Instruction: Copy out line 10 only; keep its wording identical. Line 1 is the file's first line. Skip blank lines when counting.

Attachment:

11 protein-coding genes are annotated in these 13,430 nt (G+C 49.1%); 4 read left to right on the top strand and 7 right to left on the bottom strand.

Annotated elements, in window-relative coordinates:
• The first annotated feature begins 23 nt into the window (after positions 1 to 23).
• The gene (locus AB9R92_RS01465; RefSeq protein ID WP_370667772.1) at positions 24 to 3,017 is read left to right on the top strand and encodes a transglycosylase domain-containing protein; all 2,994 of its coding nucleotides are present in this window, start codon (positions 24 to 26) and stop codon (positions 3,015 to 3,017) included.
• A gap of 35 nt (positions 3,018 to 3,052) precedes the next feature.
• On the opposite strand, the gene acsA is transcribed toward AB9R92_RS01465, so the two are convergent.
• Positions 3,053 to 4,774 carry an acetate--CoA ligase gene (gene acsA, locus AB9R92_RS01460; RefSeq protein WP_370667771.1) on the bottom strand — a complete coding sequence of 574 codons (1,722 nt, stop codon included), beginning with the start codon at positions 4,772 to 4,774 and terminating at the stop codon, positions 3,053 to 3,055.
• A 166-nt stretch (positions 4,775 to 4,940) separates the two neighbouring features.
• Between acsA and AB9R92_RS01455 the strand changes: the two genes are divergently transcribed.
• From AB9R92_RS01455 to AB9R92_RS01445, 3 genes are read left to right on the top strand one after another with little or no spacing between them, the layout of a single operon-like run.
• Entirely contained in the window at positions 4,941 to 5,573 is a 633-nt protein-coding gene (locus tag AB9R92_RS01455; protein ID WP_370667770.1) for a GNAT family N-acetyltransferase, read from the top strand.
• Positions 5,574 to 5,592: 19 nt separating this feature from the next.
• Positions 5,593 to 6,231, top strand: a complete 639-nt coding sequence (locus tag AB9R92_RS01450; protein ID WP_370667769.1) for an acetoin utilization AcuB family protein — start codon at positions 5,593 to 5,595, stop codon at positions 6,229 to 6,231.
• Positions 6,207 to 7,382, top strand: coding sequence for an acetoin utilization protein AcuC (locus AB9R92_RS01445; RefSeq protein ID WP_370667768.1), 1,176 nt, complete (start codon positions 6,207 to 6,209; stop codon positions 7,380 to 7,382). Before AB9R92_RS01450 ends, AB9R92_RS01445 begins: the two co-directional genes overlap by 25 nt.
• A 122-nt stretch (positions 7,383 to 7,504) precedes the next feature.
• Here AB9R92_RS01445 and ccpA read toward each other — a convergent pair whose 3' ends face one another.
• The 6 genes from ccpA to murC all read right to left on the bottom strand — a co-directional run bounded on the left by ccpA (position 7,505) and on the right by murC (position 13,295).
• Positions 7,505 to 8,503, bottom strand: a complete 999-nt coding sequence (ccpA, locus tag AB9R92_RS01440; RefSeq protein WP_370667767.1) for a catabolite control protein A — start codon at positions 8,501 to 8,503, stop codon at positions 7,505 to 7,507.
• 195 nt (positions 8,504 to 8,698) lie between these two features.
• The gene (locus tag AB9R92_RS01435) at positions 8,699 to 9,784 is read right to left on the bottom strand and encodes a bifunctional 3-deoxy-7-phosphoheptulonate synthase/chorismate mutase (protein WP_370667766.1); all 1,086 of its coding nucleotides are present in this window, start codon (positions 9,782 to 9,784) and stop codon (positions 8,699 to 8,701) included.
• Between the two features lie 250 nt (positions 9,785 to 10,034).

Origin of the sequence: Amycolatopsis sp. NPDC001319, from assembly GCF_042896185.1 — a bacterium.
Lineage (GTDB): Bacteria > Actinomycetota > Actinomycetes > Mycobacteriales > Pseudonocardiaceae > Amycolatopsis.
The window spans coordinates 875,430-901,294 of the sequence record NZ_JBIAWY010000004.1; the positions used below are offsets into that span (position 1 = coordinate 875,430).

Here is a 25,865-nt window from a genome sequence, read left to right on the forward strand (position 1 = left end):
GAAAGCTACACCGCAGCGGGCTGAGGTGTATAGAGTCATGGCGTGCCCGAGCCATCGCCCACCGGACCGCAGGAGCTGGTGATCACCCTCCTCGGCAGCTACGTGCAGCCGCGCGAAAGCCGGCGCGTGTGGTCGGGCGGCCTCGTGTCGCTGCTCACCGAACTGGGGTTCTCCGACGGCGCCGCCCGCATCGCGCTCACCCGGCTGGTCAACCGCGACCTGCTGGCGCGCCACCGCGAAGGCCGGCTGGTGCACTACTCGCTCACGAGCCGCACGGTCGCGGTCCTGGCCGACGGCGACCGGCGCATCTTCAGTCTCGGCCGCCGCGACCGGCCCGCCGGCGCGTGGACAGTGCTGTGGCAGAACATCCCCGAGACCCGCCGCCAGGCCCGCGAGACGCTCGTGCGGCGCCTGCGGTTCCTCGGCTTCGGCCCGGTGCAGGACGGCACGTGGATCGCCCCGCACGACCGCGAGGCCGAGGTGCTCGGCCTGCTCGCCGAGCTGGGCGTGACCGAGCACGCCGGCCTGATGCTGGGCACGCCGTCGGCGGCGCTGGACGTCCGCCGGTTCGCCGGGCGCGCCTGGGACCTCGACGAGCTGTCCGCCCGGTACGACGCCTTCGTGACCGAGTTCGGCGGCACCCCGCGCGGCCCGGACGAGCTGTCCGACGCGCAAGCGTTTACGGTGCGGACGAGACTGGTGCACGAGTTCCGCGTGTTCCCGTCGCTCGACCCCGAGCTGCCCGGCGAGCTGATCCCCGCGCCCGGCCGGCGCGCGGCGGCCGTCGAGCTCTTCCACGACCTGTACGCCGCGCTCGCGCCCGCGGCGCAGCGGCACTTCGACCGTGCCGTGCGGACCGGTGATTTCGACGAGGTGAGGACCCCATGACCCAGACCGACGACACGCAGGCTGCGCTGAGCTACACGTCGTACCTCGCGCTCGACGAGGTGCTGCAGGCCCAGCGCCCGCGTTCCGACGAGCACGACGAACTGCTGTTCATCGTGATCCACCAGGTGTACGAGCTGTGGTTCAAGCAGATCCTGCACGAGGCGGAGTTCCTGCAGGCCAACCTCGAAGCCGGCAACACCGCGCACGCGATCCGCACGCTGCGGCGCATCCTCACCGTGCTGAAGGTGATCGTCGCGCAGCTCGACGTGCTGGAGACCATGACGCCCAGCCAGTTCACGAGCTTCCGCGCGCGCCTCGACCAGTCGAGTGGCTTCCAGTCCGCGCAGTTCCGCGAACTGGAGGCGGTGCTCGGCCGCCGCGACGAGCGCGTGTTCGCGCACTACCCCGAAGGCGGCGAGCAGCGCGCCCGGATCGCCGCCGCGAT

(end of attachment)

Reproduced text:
• From AB9R92_RS01455 to AB9R92_RS01445, 3 genes are read left to right on the top strand one after another with little or no spacing between them, the layout of a single operon-like run.